Severe Weather Awareness Day 2013
Theme: The 15th Anniversary of the April 16th, 1998 Nashville Tornado
When: Feb. 23rd, 2013 (10 AM – 5 PM)
Where: Trevecca Nazarene University Conference Center
(333 Murfreesboro Pike, Nashville, TN 37210)
The SKYWARN program would be nothing without eager volunteers. Luckily for us, Tennessee is the Volunteer State. The SKYWARN Storm Spotting class offered by the National Weather Service has been immensely successful here in Middle Tennessee because of the quantity of people who want to know more about the weather that they see every day and the severe weather they see every year. For the most part, people know that Doppler radar can’t see everything needed to be 100% safe or always allow plenty of lead time before severe weather impacts your neighborhood. Therefore, it is very helpful to be as educated in as much severe weather know-how as possible.
Every year, the NWS in Nashville schedules dozens of Storm Spotting classes across Middle Tennessee. Every year, they see many new faces, but many familiar ones as well. While their goal is to educate as many interested people as possible, seeing Spotters return each year lets them know that they are providing useful information that is being enjoyed by their participants. One of the challenges faced as a result is how to make things new and interesting year in and year out. How do they keep you all coming back for more and staying up to date on the latest in severe weather education?
As a result, Nashville Chapter of the National Weather Association (Alpha Psi Chapter), has partnered with the Nashville National Weather Service office to host the 2nd Annual Severe Weather Awareness Day in hopes of providing new and exciting insight into the many facets of meteorology. What are some of the things that meteorologists look at to determine if a threat is imminent? What variables do they consider to determine if severe weather is likely? What do those variables mean? When they say, “steep low-level lapse rates coupled with surface CAPE values greater than 2000 j/kg and 50 knots of 0-6 km bulk shear,” what does that mean exactly? These are questions that we, as the public, ask frequently and we think it’s time we explained all of that mumbo jumbo to you.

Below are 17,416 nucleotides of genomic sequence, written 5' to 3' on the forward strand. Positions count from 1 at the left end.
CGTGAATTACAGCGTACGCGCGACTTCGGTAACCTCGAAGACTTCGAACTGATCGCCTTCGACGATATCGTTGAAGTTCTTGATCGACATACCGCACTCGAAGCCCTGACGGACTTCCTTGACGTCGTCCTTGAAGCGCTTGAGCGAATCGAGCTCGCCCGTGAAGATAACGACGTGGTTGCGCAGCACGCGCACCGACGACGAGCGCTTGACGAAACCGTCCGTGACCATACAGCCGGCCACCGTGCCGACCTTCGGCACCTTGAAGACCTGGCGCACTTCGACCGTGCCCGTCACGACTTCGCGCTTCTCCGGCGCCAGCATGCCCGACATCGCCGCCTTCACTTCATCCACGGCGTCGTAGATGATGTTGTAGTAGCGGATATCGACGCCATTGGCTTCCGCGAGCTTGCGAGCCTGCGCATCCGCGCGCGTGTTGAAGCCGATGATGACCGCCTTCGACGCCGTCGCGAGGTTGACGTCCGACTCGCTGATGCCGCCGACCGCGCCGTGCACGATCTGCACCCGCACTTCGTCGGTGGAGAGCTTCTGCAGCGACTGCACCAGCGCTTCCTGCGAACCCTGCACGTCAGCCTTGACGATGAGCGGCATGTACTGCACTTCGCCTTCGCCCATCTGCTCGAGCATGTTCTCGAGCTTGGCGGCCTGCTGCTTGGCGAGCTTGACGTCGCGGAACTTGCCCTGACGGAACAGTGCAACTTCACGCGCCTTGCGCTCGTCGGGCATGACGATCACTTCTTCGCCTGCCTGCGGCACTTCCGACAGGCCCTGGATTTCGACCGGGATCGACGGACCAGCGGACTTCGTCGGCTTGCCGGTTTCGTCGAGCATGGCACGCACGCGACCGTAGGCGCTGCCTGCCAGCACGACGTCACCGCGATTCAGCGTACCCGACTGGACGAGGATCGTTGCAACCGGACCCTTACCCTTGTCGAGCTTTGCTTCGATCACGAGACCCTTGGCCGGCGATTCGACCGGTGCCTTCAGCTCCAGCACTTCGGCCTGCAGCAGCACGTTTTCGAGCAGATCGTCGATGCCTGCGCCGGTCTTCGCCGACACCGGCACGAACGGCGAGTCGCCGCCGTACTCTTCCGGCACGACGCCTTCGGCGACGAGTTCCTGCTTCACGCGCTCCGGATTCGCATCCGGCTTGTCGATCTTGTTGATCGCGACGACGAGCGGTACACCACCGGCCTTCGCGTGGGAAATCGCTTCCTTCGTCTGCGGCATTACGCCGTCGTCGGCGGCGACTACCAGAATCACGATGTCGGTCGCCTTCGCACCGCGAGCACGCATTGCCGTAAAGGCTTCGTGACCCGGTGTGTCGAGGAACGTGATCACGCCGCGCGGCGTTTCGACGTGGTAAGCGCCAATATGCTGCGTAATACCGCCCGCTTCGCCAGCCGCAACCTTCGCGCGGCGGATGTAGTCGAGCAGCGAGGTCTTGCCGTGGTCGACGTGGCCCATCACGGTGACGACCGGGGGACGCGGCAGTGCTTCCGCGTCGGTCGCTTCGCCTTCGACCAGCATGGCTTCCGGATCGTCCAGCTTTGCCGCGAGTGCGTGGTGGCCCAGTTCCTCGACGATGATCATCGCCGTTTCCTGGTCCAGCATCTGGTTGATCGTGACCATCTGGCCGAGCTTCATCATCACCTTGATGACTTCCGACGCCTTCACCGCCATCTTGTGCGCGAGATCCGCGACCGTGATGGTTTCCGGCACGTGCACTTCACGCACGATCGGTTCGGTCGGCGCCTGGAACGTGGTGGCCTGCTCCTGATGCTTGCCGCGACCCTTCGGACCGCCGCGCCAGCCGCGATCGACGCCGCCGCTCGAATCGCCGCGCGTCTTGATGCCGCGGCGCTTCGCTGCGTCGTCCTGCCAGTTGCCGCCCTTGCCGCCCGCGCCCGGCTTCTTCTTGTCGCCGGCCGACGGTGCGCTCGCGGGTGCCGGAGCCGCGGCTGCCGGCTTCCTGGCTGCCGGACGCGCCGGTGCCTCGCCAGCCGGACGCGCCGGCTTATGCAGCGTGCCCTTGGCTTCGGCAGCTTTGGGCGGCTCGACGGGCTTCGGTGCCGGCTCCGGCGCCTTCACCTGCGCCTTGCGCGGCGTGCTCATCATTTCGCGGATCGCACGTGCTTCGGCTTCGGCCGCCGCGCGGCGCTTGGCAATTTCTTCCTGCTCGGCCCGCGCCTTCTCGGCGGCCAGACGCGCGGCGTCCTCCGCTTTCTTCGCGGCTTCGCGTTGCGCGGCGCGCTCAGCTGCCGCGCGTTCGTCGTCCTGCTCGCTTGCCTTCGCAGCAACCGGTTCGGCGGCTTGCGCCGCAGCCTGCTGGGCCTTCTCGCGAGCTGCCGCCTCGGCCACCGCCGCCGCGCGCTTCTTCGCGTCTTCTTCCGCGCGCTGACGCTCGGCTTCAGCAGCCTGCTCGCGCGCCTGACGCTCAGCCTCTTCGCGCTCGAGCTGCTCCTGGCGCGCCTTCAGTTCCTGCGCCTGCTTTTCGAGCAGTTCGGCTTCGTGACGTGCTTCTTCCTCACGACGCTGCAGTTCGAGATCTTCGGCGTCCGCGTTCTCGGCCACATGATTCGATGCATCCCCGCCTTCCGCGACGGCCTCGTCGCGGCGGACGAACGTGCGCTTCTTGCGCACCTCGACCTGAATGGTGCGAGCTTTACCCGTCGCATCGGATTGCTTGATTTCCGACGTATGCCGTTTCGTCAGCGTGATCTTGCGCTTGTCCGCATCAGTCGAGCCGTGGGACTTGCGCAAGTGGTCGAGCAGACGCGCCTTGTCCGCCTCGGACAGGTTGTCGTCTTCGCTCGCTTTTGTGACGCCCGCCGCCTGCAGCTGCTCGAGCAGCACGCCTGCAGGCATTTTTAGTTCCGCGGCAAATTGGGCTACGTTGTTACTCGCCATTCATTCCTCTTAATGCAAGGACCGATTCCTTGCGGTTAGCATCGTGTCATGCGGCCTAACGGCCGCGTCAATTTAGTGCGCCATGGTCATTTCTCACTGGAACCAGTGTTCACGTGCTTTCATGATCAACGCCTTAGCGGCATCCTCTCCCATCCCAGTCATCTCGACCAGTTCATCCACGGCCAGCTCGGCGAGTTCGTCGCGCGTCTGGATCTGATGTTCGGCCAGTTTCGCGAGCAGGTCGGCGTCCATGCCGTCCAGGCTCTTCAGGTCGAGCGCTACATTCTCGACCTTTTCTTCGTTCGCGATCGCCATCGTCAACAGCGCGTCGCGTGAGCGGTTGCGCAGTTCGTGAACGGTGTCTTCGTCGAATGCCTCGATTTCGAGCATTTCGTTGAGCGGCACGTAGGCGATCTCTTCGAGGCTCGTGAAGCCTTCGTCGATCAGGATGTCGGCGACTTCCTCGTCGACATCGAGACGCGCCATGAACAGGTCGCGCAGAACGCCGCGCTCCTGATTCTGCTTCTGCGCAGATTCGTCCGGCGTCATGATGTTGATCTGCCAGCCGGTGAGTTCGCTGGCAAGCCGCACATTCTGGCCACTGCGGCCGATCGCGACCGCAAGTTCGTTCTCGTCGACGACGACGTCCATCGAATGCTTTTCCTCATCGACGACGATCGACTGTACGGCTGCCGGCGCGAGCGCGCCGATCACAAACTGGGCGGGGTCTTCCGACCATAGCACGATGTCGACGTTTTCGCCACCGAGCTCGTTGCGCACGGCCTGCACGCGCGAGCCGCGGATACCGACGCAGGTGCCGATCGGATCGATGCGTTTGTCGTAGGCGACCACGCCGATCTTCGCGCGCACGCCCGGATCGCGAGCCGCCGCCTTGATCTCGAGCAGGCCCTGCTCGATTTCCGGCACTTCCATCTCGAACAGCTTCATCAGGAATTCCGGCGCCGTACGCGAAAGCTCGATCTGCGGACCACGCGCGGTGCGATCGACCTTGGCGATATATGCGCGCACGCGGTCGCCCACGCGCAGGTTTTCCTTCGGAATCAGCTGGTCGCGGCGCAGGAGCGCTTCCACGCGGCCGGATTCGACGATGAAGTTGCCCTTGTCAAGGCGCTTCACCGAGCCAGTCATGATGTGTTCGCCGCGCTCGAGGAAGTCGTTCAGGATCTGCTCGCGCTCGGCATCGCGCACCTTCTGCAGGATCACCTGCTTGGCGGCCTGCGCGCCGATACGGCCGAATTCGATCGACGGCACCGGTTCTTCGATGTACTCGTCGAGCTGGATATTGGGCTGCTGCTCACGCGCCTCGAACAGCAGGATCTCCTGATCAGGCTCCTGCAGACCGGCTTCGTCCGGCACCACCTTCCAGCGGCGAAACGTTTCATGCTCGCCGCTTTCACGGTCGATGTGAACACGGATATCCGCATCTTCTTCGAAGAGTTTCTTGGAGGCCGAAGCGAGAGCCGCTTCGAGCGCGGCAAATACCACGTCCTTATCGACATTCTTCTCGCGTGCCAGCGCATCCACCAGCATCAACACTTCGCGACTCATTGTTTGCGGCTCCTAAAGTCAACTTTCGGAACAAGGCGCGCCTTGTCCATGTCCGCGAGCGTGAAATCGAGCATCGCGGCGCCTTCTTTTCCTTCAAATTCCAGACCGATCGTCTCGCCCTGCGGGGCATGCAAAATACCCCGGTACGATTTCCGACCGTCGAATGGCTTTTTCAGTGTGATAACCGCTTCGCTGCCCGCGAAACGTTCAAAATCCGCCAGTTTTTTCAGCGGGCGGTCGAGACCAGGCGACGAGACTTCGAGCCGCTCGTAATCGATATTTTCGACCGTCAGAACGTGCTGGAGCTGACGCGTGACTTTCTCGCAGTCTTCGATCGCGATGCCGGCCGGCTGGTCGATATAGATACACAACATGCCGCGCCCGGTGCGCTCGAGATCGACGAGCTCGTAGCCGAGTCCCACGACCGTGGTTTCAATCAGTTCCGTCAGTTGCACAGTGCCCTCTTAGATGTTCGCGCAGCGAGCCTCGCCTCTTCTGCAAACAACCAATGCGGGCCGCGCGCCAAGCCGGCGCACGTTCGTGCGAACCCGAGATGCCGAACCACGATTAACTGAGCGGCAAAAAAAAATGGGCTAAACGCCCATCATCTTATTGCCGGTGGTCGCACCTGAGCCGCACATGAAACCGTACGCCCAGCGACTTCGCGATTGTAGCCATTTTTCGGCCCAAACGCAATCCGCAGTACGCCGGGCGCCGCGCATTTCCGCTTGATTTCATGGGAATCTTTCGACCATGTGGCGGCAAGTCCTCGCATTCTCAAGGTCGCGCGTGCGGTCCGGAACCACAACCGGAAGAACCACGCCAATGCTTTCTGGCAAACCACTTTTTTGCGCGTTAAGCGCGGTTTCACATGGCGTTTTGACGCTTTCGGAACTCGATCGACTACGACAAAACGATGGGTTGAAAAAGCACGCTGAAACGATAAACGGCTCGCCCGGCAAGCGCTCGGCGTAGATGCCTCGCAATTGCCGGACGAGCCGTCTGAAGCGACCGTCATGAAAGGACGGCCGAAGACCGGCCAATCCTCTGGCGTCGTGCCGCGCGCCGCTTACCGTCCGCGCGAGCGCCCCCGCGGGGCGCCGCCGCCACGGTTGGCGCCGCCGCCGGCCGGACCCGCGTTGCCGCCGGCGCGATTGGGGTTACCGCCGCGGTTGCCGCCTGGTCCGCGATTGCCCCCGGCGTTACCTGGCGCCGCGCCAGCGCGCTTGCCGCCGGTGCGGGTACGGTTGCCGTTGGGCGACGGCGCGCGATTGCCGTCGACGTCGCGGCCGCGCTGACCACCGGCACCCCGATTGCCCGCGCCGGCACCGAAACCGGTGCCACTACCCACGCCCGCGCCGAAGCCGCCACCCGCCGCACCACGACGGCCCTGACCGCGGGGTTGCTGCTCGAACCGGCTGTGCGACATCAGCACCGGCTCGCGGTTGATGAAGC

The Advanced Storm Spotter Training will consist of the same topics as traditional Spotter Trainings such as safe spotting techniques, identification of key cloud formations, and NWS product information, but they will take it a step further. The advanced training will also include explanation of some key severe weather variables such as CAPE, LI, and other severe weather indicators, basic radar theory, and unique differences in severe weather potential associated with varying storm types such as supercells and quazi-linear convective systems (QLCS).
In addition to the Advanced Spotter Training, and as part of Tennessee Severe Weather Awareness Week, you will also get to see how severe weather is dealt with in all forms of meteorology. Western Kentucky University (WKU) and University of Alabama Huntsville (UAH) meteorology students will be on hand to share some basic weather experiments and demonstrations as well as provide some insight into the cutting-edge science that is being done in the research world. The local media will also be participating, answering questions and discussing the role they play in broadcasting life-saving information to the public during severe weather situations. Other groups such as the Nashville Chapter of the American Red Cross, Metro Nashville Office of Emergency Management, HAM radio groups, and other disaster preparedness groups will be present to provide you their information directly and answer any questions you may have for them. Its a great chance to meet all of the people you turn to during severe weather and answer your questions.
The theme of this year's event is the April 16th, 1998 Nashville Tornado. We will be having special guests from Western Kentucky, University of Alabama Huntsville, and accounts from some of our local media who covered the infamous day in Nashville's weather history! Also, the Metro Health Department will be giving out 500 NOAA Weather Radios to SWAD participants this year!
So come on out to Trevecca Nazarene University on February 23rd, 2013 if you would like to participate in a fun-filled day of severe weather awareness and education. The only requirement is that you are a trained SKYWARN Storm Spotter and you register to attend. If you aren’t currently a spotter, you can still participate by either attending a Storm Spotter class near you before February 23rd, or come at 10 AM when we will be giving our traditional basic Spotter Training. The information booths will open at noon and the Advanced Training will start at 2:30 PM. The keynote presentation on the 1998 Nashville Tornado will begin at 3:45 PM. See the agenda for more information.
Only the first 500 registered will be able to attend the event so register ASAP! Keep your eye on the NWS website and Facebook page for more updates to come such as the event agenda and list of speakers. If you would like more information, contact Trevor Boucher at email@example.com or Randy Bowers at firstname.lastname@example.org.
We look forward to seeing you there!